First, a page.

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Romney Makes Appeal To Women Voters In Virginia


Washington, D.C., is one of the most heavily Democratic places in the country. But some of its suburbs are in the swing state that both parties are fighting hard for. Mitt Romney campaigned in Northern Virginia today and NPR's Ari Shapiro reports they can't say its rally gave a clear indication of whom he's trying to win over in this community.

ARI SHAPIRO, BYLINE: Before Mitt Romney took the stage, people crowded the bleachers behind the podium. All but three of them were women.

DEBBIE MUNOZ: Governor Romney has had a history of empowering women.

SHAPIRO: The first introductory speaker was small business owner Debbie Munoz.

MUNOZ: Women occupy senior roles throughout his organization including senior strategists, communications director, his legal chief of staff, his deputy campaign manager and his press secretary.

SHAPIRO: All four of the introductory speakers were women. And three were Asian-American. The Romney campaign has been fighting hard for Asian-American votes in Northern Virginia. Tech company founder Amy Liu told the story of coming to the U.S. with $200 in her pocket.

AMY LIU: I didn't have many friends here and I didn't speak English back then, 19 years ago. But I know with hard work that my American dream can be achieved.

SHAPIRO: Marsha Wahl drove an hour and a half to watch the rally. She can't understand the gender gap that favors President Obama by nine points according to the latest Gallup poll.

MARSHA WAHL: I don't know why he has the lead in the polls with women. I think we are more than just what he is pushing, the woman agenda, women issues. There's more things than that. I have a son who is unemployed right now, so I'm worried more about jobs, about the economy than I am worried about women's issues.

SHAPIRO: This is a moderate part of the country, and Romney abandoned the parts of his speech he's lately used to appeal to the conservative base. He didn't talk about the Pledge of Allegiance or promise to keep God in public life. In fact, he accused President Obama of widening the wealth gap.

MITT ROMNEY: It's led to a larger and larger gap between the wealthier and the rest of America. His policies have not worked.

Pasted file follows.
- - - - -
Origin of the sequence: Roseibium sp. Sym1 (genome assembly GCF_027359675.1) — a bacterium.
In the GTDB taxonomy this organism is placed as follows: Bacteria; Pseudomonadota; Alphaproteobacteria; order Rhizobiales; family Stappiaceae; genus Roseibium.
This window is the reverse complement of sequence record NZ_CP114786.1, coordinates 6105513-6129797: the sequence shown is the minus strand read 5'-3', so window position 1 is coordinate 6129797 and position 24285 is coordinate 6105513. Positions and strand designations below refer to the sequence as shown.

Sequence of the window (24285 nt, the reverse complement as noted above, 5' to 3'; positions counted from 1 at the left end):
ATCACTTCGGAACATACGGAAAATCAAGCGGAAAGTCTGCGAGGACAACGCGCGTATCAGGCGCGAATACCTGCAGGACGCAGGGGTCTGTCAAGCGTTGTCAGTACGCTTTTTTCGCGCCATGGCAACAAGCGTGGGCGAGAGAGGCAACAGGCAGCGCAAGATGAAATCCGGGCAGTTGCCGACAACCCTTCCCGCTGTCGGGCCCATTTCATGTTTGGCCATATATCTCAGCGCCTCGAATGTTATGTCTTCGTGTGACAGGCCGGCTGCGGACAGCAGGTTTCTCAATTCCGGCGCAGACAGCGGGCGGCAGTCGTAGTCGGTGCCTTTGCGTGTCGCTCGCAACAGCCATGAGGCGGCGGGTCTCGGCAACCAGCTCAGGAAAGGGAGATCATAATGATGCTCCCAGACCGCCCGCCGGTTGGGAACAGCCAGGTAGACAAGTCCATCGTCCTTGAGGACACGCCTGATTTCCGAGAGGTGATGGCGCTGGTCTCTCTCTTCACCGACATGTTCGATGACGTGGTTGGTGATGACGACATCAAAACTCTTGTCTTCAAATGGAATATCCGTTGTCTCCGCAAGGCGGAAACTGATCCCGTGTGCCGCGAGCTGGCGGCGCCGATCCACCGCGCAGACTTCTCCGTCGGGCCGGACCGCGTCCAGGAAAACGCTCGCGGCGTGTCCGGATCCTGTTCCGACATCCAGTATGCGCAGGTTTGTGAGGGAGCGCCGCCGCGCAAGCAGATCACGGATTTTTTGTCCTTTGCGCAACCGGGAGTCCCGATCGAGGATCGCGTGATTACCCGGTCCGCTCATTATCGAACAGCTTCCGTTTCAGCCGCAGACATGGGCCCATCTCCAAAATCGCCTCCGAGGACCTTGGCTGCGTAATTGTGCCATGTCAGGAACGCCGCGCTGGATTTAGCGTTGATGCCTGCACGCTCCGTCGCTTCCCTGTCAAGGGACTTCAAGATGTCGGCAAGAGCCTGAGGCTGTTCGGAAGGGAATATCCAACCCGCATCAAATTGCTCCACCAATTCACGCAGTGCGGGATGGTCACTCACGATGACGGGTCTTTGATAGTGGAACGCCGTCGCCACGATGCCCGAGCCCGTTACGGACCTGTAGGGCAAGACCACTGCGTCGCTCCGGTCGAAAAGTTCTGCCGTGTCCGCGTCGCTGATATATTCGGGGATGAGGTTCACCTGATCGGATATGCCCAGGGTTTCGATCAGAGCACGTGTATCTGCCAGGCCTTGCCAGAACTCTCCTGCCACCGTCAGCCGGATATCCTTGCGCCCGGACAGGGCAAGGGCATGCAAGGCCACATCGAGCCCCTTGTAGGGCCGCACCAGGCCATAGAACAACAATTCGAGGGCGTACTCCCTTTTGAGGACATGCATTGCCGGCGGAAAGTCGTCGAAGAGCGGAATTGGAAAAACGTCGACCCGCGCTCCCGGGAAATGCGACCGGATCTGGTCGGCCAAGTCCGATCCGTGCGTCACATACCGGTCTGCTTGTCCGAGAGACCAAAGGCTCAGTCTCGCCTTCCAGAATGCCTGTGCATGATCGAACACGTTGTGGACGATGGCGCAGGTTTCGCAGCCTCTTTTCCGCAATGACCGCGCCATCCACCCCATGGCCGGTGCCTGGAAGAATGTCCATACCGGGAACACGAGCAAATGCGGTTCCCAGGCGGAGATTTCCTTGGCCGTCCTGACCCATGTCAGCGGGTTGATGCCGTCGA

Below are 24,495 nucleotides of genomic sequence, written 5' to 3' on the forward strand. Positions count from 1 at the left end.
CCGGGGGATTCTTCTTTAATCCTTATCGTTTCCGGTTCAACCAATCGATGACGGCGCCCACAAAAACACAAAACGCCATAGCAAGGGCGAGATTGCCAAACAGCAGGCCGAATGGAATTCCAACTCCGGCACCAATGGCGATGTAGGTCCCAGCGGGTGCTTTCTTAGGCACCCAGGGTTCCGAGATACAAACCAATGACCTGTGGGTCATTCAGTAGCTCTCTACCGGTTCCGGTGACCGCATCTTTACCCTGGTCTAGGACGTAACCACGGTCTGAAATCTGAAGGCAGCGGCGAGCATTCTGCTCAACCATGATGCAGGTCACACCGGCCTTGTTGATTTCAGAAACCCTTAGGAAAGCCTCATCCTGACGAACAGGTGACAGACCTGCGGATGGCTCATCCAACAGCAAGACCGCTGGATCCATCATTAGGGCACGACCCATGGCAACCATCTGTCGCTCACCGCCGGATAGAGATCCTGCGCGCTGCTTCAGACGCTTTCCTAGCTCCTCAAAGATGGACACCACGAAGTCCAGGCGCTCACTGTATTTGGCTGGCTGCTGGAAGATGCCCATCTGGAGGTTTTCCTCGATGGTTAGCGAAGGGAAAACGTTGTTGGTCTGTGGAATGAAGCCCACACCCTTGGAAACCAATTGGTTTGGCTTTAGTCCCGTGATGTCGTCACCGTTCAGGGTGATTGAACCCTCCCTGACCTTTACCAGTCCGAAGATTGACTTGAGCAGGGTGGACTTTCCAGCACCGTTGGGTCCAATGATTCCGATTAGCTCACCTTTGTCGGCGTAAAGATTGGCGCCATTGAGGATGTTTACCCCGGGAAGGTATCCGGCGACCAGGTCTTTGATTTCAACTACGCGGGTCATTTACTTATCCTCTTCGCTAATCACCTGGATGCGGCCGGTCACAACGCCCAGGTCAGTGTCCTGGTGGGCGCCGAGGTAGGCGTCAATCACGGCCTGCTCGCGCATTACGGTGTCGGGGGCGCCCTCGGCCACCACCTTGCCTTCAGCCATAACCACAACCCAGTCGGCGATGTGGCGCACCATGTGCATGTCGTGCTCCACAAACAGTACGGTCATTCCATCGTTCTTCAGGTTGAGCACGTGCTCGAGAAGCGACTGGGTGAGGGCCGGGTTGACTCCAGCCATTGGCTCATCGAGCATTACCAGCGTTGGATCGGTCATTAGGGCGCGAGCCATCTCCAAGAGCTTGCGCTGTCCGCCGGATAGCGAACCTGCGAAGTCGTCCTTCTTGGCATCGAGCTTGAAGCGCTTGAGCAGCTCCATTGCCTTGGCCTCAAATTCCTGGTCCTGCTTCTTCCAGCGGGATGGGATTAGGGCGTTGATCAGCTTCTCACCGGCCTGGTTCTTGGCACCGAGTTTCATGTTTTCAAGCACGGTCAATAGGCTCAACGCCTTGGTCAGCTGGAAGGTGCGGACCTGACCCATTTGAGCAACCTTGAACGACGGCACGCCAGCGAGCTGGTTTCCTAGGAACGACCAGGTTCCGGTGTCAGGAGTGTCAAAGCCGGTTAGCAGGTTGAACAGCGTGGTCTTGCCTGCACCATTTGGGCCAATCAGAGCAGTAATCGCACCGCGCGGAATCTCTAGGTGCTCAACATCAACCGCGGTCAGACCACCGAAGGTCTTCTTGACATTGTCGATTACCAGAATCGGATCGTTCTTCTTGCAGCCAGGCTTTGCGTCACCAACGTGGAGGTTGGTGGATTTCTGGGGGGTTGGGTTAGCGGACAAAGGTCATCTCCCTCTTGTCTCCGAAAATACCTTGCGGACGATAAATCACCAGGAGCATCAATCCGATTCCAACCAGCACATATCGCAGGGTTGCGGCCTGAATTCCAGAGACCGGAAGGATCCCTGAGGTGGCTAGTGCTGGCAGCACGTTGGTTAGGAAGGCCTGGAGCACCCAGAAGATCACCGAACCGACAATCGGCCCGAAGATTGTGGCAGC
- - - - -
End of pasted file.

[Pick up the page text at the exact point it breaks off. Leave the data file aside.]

SHAPIRO: Republicans almost never talk about income disparity. They often refer to discussion of the subject as class warfare. The attacks in Libya, which dominated yesterday's news, only got brief mention at the top of Romney's speech.

ROMNEY: I'm excited about our future. I know that we have heavy hearts across America today, and I want you to know things are going to get a lot better. But I also recognize that right now we're in mourning. We've lost four of our diplomats across the world.

SHAPIRO: A protester interrupted and the crowd tried to drown him out with chants of Mitt and USA.

ROMNEY: I would offer a moment of silence but one gentleman doesn't want to be silenced. So we're going to keep, we're going to keep on going.

SHAPIRO: Romney did not repeat his accusations from yesterday that the Obama administration sympathizes with the attackers. This is the second time in a week Romney has campaigned in Virginia. On Saturday he was in Virginia Beach, a military town in the state's southeastern corner. That is practically a different state from these D.C. suburbs. There, his message was much more oriented towards the military, and to the party's conservative base. Romney wrapped up his speech by explaining just how important this state is to his campaign.

ROMNEY: I'm counting on you, Virginia. We have to win this. Find someone who voted for Barack Obama, get him to join our team...

SHAPIRO: And in another sign of how important Virginia is, the campaign just announced that vice presidential candidate Paul Ryan will be campaigning in the state tomorrow. Ari Shapiro, NPR News. Transcript provided by NPR, Copyright NPR.

Ari Shapiro has been one of the hosts of All Things Considered, NPR's award-winning afternoon newsmagazine, since 2015. During his first two years on the program, listenership to All Things Considered grew at an unprecedented rate, with more people tuning in during a typical quarter-hour than any other program on the radio.

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